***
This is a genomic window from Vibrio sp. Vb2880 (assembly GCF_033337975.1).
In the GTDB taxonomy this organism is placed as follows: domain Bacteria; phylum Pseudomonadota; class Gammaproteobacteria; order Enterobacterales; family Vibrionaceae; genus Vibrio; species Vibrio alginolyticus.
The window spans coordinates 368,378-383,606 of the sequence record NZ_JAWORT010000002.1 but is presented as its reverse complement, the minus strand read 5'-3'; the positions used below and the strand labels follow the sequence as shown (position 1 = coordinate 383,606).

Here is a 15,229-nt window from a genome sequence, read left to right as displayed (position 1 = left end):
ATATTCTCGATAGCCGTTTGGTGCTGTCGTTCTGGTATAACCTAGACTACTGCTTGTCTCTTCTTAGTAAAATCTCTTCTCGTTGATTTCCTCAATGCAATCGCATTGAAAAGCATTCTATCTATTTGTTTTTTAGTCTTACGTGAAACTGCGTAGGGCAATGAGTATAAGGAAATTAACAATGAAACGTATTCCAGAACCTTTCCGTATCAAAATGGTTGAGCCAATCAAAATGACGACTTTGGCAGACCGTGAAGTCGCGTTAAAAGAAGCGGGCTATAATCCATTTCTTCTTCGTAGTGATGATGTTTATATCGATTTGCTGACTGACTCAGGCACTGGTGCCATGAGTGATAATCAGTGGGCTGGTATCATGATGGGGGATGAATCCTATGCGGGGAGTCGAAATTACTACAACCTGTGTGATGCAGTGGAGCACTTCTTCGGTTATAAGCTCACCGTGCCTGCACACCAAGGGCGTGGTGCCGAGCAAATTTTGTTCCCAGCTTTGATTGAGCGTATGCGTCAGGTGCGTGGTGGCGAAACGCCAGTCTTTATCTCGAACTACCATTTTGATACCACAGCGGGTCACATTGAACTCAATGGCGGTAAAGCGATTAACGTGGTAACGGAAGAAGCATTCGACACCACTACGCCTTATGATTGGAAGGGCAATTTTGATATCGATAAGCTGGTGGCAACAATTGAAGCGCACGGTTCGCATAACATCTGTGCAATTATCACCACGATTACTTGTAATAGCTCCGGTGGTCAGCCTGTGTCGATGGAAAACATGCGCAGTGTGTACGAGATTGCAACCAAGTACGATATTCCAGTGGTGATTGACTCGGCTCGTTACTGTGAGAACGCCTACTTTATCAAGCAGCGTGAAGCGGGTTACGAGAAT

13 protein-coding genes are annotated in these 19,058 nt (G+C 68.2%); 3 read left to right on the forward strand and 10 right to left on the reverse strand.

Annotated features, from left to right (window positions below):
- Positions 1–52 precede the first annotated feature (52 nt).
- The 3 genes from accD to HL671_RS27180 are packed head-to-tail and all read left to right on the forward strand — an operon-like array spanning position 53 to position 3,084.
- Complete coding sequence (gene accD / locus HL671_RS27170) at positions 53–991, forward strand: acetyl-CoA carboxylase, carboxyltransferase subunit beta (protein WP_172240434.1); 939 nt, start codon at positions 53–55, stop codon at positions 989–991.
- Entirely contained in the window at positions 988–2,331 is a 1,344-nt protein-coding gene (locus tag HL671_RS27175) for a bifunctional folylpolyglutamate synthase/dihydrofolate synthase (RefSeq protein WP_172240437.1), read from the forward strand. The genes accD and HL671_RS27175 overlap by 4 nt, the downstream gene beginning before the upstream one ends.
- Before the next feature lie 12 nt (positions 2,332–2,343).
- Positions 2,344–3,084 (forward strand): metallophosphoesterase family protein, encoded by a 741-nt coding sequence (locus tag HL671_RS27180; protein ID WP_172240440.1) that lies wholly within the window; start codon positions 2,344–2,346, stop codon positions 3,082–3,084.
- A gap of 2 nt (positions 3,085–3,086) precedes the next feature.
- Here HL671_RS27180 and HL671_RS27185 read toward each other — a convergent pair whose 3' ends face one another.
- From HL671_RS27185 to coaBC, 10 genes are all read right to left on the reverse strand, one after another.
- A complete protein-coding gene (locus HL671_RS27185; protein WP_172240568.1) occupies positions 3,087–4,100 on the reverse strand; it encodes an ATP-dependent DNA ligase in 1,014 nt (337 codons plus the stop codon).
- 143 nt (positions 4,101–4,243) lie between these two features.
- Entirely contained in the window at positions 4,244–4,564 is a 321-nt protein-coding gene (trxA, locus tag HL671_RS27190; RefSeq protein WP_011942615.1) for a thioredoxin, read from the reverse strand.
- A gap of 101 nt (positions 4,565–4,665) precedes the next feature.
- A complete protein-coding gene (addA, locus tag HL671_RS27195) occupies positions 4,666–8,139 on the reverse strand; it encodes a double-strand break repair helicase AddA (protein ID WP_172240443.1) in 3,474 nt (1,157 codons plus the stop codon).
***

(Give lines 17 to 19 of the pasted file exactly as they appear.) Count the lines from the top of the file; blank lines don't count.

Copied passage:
- A complete protein-coding gene (locus HL671_RS27185; protein WP_172240568.1) occupies positions 3,087–4,100 on the reverse strand; it encodes an ATP-dependent DNA ligase in 1,014 nt (337 codons plus the stop codon).
- 143 nt (positions 4,101–4,243) lie between these two features.
- Entirely contained in the window at positions 4,244–4,564 is a 321-nt protein-coding gene (trxA, locus tag HL671_RS27190; RefSeq protein WP_011942615.1) for a thioredoxin, read from the reverse strand.